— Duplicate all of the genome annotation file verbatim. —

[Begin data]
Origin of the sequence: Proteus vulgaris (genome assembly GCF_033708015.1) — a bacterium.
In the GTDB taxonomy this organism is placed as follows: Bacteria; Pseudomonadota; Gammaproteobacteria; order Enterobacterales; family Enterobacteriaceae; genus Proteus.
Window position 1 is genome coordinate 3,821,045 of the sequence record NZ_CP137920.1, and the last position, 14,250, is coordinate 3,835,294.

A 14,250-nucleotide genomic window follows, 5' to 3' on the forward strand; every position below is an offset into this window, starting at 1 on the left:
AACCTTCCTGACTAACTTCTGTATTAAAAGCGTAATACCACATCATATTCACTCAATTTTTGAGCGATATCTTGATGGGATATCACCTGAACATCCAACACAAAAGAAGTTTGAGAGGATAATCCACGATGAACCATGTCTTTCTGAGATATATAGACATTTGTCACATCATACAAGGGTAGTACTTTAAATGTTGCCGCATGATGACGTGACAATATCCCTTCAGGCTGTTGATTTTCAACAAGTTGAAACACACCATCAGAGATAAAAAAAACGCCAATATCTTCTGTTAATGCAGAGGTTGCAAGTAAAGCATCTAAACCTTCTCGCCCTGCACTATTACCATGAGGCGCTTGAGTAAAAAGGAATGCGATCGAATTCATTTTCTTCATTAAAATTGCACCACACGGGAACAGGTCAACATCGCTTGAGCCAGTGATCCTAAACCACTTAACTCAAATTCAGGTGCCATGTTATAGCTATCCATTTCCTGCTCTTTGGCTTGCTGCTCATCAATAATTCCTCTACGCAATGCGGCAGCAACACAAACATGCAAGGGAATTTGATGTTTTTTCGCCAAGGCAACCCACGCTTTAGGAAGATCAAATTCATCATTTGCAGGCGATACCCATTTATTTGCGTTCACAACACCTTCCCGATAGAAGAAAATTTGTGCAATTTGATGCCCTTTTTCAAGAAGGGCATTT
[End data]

Origin of the sequence: Proteus vulgaris (genome assembly GCF_033708015.1) — a bacterium.
In the GTDB taxonomy this organism is placed as follows: Bacteria; Pseudomonadota; Gammaproteobacteria; order Enterobacterales; family Enterobacteriaceae; genus Proteus.
Window position 1 is genome coordinate 3,821,045 of the sequence record NZ_CP137920.1, and the last position, 14,250, is coordinate 3,835,294.

A 14,250-nucleotide genomic window follows, 5' to 3' on the forward strand; every position below is an offset into this window, starting at 1 on the left:
AACCTTCCTGACTAACTTCTGTATTAAAAGCGTAATACCACATCATATTCACTCAATTTTTGAGCGATATCTTGATGGGATATCACCTGAACATCCAACACAAAAGAAGTTTGAGAGGATAATCCACGATGAACCATGTCTTTCTGAGATATATAGACATTTGTCACATCATACAAGGGTAGTACTTTAAATGTTGCCGCATGATGACGTGACAATATCCCTTCAGGCTGTTGATTTTCAACAAGTTGAAACACACCATCAGAGATAAAAAAAACGCCAATATCTTCTGTTAATGCAGAGGTTGCAAGTAAAGCATCTAAACCTTCTCGCCCTGCACTATTACCATGAGGCGCTTGAGTAAAAAGGAATGCGATCGAATTCATTTTCTTCATTAAAATTGCACCACACGGGAACAGGTCAACATCGCTTGAGCCAGTGATCCTAAACCACTTAACTCAAATTCAGGTGCCATGTTATAGCTATCCATTTCCTGCTCTTTGGCTTGCTGCTCATCAATAATTCCTCTACGCAATGCGGCAGCAACACAAACATGCAAGGGAATTTGATGTTTTTTCGCCAAGGCAACCCACGCTTTAGGAAGATCAAATTCATCATTTGCAGGCGATACCCATTTATTTGCGTTCACAACACCTTCCCGATAGAAGAAAATTTGTGCAATTTGATGCCCTTTTTCAAGAAGGGCATTT